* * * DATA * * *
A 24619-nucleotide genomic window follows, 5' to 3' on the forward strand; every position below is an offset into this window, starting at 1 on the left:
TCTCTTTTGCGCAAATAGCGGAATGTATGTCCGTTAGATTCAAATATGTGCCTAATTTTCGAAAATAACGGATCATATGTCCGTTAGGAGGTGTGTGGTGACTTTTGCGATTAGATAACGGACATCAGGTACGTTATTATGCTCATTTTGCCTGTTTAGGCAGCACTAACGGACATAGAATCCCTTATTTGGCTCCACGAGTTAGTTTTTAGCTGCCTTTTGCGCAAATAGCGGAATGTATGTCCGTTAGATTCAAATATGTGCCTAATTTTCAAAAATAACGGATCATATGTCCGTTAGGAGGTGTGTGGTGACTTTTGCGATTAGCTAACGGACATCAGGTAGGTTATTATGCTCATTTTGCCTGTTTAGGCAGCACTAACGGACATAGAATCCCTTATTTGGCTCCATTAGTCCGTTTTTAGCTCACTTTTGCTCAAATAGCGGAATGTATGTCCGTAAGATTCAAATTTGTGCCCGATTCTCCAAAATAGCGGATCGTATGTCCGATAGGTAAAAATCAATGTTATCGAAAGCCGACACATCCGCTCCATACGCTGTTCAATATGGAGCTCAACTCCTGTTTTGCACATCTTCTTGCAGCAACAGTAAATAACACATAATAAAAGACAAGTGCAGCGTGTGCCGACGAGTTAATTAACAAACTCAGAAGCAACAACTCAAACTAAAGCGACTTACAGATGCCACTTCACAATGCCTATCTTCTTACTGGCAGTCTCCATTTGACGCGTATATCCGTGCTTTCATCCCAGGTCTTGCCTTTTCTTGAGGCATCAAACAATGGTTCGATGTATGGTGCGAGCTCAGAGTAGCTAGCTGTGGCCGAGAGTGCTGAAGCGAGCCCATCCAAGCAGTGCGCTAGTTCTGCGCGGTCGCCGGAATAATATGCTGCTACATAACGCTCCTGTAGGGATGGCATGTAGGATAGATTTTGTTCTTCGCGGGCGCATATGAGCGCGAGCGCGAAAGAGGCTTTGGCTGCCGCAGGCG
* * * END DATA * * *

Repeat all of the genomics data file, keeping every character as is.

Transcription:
A 24619-nucleotide genomic window follows, 5' to 3' on the forward strand; every position below is an offset into this window, starting at 1 on the left:
TCTCTTTTGCGCAAATAGCGGAATGTATGTCCGTTAGATTCAAATATGTGCCTAATTTTCGAAAATAACGGATCATATGTCCGTTAGGAGGTGTGTGGTGACTTTTGCGATTAGATAACGGACATCAGGTACGTTATTATGCTCATTTTGCCTGTTTAGGCAGCACTAACGGACATAGAATCCCTTATTTGGCTCCACGAGTTAGTTTTTAGCTGCCTTTTGCGCAAATAGCGGAATGTATGTCCGTTAGATTCAAATATGTGCCTAATTTTCAAAAATAACGGATCATATGTCCGTTAGGAGGTGTGTGGTGACTTTTGCGATTAGCTAACGGACATCAGGTAGGTTATTATGCTCATTTTGCCTGTTTAGGCAGCACTAACGGACATAGAATCCCTTATTTGGCTCCATTAGTCCGTTTTTAGCTCACTTTTGCTCAAATAGCGGAATGTATGTCCGTAAGATTCAAATTTGTGCCCGATTCTCCAAAATAGCGGATCGTATGTCCGATAGGTAAAAATCAATGTTATCGAAAGCCGACACATCCGCTCCATACGCTGTTCAATATGGAGCTCAACTCCTGTTTTGCACATCTTCTTGCAGCAACAGTAAATAACACATAATAAAAGACAAGTGCAGCGTGTGCCGACGAGTTAATTAACAAACTCAGAAGCAACAACTCAAACTAAAGCGACTTACAGATGCCACTTCACAATGCCTATCTTCTTACTGGCAGTCTCCATTTGACGCGTATATCCGTGCTTTCATCCCAGGTCTTGCCTTTTCTTGAGGCATCAAACAATGGTTCGATGTATGGTGCGAGCTCAGAGTAGCTAGCTGTGGCCGAGAGTGCTGAAGCGAGCCCATCCAAGCAGTGCGCTAGTTCTGCGCGGTCGCCGGAATAATATGCTGCTACATAACGCTCCTGTAGGGATGGCATGTAGGATAGATTTTGTTCTTCGCGGGCGCATATGAGCGCGAGCGCGAAAGAGGCTTTGGCTGCCGCAGGCG